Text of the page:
Saturday

True Inclusion – Cliques, Teasing, Bullying, and Homophobia in the Classroom

Recently Secretary of Education Arne Duncan issued a historic letter to school Districts regarding Lesbian, Gay, Bisexual, Transgender (LGBT) student rights and school district responsibilities to provide equitable access to noncurricular student organizations (http://www.edweek.org/media/gay-straight-letter-blog.pdf) . It is an exciting time when many political and social leaders in our nation are finally standing up and saying that teasing and bullying are not “just a part of growing up.” Some teachers eschew discussing LGBT issues or even the issues of teasing, cliques, bullying, or homophobia for fear of some sort of reprisal or that some students might be made to feel uncomfortable. With suicide and drop-out rates of LGBT students remaining disproportionately high, I strongly suggest that teachers develop a comfort level of addressing not only LGBT issues in the classroom but the problems of teasing and bullying in general.

For those just beginning to address these issues, The Gay, Lesbian, Straight Educators Network (GLSEN; www.glsen.org) provides several highly recommended resources and training programs for teachers to address sensitive issues and anti-bullying with students in developmentally appropriate ways.  In addition, a good starting point to begin exploring how to incorporate discussions of teasing and bullying into the classroom is: The Bully, the Bullied, and the Bystander: From Preschool to HighSchool--How Parents and Teachers Can Help Break the Cycle by Barbara Coloroso.

Middle school is too often a place where some children are ostracized and alienated for being different – it does not have to be this way. If you are so inclined to use thematic teaching for the middle grades, the theme of Conflict is one that provides a platform and multiple opportunities to explore and discuss the internal and external social conflicts many young people experience-- things like cliques, teasing, and bullying. Below are a couple of student work examples demonstrating how my former sixth grade students interacted with the theme of Conflict in literature about teasing and/or bullying (click on each photo to enlarge):






Reading aloud to students is another way that teachers can explore the issues of teasing and bullying. Students are never too old to enjoy a good read aloud. Read alouds are a way to increase the joy of reading for pleasure, model proper diction, provide explicit demonstration of reading skills (such as predicting, connecting to the text, and interpreting the text), increase listening comprehension, and help students recognize language patterns.

I start each instructional period by reading aloud to my students and highly recommend the following books as read alouds with students to develop class discussions, literature circles, Socratic Seminars, and other activities using them as springboards for discussion (list is not exhaustive):

·       The Hundred Dresses by Eleanor Estes
·       The Misfits by James Howe (this is one of my favorite books of all time to share aloud)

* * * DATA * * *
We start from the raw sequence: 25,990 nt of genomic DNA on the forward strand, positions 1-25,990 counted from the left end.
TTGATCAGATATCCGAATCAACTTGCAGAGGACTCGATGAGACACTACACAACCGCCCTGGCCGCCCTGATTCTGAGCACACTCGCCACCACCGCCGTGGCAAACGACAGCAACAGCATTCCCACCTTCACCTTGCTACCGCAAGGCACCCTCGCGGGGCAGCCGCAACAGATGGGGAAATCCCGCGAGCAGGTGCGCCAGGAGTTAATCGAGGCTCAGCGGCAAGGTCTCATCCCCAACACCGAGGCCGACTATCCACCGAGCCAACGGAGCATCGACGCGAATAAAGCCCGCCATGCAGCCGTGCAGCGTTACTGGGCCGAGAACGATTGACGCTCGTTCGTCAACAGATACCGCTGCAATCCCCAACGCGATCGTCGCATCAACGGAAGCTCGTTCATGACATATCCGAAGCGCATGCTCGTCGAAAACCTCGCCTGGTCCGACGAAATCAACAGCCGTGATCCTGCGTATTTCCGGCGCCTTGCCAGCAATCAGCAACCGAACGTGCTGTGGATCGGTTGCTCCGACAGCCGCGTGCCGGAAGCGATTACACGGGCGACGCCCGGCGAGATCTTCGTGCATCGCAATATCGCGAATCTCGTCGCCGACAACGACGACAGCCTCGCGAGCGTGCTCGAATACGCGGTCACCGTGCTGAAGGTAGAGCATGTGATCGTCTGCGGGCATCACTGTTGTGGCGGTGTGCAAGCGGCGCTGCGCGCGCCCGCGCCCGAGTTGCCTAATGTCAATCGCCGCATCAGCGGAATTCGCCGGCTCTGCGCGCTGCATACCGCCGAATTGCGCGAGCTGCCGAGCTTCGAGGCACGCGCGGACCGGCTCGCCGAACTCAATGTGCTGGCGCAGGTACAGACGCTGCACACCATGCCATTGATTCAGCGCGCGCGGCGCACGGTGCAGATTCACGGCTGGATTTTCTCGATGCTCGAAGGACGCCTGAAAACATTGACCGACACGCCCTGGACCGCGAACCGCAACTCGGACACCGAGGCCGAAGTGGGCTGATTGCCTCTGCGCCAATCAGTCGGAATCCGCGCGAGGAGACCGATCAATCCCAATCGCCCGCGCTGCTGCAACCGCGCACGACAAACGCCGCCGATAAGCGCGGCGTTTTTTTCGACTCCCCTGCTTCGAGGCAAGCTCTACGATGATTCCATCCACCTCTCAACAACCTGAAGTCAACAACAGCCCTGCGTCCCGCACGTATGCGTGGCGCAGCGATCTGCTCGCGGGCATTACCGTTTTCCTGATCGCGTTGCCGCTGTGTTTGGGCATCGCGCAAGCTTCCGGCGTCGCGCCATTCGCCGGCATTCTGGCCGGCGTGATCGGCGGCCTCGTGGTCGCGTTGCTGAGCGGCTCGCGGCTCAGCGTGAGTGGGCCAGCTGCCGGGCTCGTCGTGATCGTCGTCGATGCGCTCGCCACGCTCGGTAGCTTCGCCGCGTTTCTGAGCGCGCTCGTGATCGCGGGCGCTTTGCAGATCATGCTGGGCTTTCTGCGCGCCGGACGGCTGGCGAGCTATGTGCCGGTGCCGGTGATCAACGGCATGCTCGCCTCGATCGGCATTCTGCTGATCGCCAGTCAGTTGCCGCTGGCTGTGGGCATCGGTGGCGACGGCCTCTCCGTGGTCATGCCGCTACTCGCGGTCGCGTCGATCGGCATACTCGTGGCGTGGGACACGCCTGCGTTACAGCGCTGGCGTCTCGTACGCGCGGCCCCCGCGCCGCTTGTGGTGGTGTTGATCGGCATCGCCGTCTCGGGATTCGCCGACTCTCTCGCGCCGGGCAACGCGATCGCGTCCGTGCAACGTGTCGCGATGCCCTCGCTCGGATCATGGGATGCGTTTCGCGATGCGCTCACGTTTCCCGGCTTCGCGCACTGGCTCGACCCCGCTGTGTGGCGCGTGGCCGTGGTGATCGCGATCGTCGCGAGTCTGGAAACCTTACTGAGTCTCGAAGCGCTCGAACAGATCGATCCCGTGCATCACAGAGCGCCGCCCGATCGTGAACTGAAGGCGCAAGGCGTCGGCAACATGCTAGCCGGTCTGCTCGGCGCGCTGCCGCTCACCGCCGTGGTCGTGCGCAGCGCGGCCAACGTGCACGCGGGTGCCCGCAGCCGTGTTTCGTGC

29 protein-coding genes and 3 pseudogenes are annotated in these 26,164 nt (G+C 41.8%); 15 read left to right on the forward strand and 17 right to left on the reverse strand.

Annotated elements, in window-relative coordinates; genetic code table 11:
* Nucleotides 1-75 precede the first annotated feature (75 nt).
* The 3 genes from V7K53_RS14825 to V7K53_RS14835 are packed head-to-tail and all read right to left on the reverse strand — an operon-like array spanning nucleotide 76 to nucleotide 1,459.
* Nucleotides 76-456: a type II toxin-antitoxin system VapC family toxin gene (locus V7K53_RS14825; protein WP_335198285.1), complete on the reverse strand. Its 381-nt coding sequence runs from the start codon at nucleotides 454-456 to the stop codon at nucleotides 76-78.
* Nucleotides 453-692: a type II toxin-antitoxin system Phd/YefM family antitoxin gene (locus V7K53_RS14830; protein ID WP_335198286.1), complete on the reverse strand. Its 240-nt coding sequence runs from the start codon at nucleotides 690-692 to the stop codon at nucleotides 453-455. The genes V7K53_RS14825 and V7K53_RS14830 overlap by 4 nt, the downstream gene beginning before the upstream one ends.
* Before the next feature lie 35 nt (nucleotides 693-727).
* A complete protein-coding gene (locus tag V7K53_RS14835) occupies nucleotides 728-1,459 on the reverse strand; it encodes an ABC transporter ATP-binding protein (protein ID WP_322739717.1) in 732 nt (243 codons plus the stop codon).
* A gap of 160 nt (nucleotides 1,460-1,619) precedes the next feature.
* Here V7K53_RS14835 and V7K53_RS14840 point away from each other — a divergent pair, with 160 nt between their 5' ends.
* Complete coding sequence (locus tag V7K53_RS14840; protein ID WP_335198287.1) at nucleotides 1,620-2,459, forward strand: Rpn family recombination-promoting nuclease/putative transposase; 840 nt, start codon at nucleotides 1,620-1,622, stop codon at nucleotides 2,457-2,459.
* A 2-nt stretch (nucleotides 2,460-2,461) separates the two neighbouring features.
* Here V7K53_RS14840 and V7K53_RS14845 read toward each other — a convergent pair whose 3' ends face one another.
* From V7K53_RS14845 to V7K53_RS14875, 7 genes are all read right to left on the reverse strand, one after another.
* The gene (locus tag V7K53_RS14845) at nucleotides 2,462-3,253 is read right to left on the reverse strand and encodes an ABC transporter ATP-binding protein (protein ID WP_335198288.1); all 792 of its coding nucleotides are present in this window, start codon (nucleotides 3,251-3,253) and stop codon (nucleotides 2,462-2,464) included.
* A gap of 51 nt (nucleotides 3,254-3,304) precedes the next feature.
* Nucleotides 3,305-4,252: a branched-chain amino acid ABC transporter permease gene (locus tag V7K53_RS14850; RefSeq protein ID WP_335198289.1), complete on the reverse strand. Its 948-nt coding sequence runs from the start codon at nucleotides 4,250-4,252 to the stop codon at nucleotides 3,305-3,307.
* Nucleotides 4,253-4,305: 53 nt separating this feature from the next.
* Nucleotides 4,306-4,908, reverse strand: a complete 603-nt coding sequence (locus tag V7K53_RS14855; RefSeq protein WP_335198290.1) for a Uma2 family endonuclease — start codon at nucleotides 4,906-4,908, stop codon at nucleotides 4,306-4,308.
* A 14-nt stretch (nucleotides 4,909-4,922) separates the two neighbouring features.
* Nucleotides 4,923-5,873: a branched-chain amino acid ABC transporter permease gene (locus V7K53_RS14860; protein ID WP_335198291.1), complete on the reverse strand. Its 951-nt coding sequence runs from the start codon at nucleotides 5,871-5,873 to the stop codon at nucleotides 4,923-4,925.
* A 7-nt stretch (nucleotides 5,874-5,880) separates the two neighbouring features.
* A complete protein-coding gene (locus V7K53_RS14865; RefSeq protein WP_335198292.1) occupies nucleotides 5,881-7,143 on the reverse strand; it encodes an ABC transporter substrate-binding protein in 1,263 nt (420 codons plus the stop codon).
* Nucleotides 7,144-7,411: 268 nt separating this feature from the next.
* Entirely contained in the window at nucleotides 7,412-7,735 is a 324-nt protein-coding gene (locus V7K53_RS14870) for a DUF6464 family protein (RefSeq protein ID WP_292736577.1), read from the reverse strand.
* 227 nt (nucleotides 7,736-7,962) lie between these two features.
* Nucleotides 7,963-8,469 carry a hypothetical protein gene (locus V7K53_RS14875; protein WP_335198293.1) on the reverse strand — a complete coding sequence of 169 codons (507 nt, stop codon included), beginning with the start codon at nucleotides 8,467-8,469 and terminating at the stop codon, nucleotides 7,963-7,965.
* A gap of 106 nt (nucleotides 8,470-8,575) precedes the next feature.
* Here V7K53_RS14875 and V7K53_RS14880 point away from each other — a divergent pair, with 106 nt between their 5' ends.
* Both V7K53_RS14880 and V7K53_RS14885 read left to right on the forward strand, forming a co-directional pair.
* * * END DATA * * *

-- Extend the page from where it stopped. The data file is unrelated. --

·       The English Roses by Madonna
·       Trouble Talk by Tracy Ludwig
·       Oliver Button is a Sissy by Tomie dePaola
·       It’s Okay to be Different by Todd Parr
·       The Other Foot by Ray Bradbury (also deals with the problem of racism)
·       Spaghetti in a Hot Dog Bun: Having the Courage to Be Who You Are by Maria Dismondy
·       Say Something by Peggy Moss
·       The Family Book by Todd Parr
·       Heather Has Two Mommies by Lesléa Newman
·       And Tango Makes Three by Justin Richardson
·       The Rat and the Tiger by Keiko Kasza
·       Nobody Knew What to Do: A Story About Bullying by Becky Ray McCain

I have made the following books that deal with the issues of cliques, teasing, bullying, and alienation available to students in my classroom library for students to read independently (list is not exhaustive):

·       The Misfits by James Howe
·       Diary of a Wimpy Kid series by Jeff Kinney
·       Lord of the Flies by William Golding
·       Catcher in the Rye by J.D. Salinger          
·       Jake Drake, Bully Buster by Andrew Clements
·       Crash by Jerry Spinelli
·       Totally Joe by James Howe
·       Bullies Are a Pain in the Brain by Trevor Romain
·       The Meanest Doll in the World by Ann M. Martin and Laura Godwin
·       Thank You, Mr. Falker by Patricia Polacco
·       Hot Issues, Cool Choices: Facing Bullies, Peer Pressure, Popularity, and Put-Downs
·       Stargirl by Jerry Spinelli
·       There’s a Boy in the Girl’s Bathroom by Louis Sachar
·       The Truth About the Truman School by Dori Hillestad Butler
·       The Revealers by Doug Wilhelm
·       The Kids' Guide to Working Out Conflicts: How to Keep Cool, Stay Safe, and Get Along
·       The BFG by Roald Dahl
·       Bystander by James Preller
·       The Chocolate War by Robert Cormier
·       How to Handle Bullies, Teasers and Other Meanies: A Book That Takes the Nuisance Out of Name Calling and Other Nonsense by Kate Cohen-Posey
·       Stick Up for Yourself: Every Kid's Guide to Personal Power & Positive Self-Esteem by Gershen Kaufman, Lev Raphael and Pamela Espeland

Finally, the following film is excellent for exploring mob mentality:

·       The Red Balloon by Albert Lamorisse

We have an opportunity to increase dialogue and understanding to better our world via our classrooms. Remember, everything you do is “Standards-Based” – particularly when our ultimate Standard is to raise the humanity and acceptance of all people in our diverse world.

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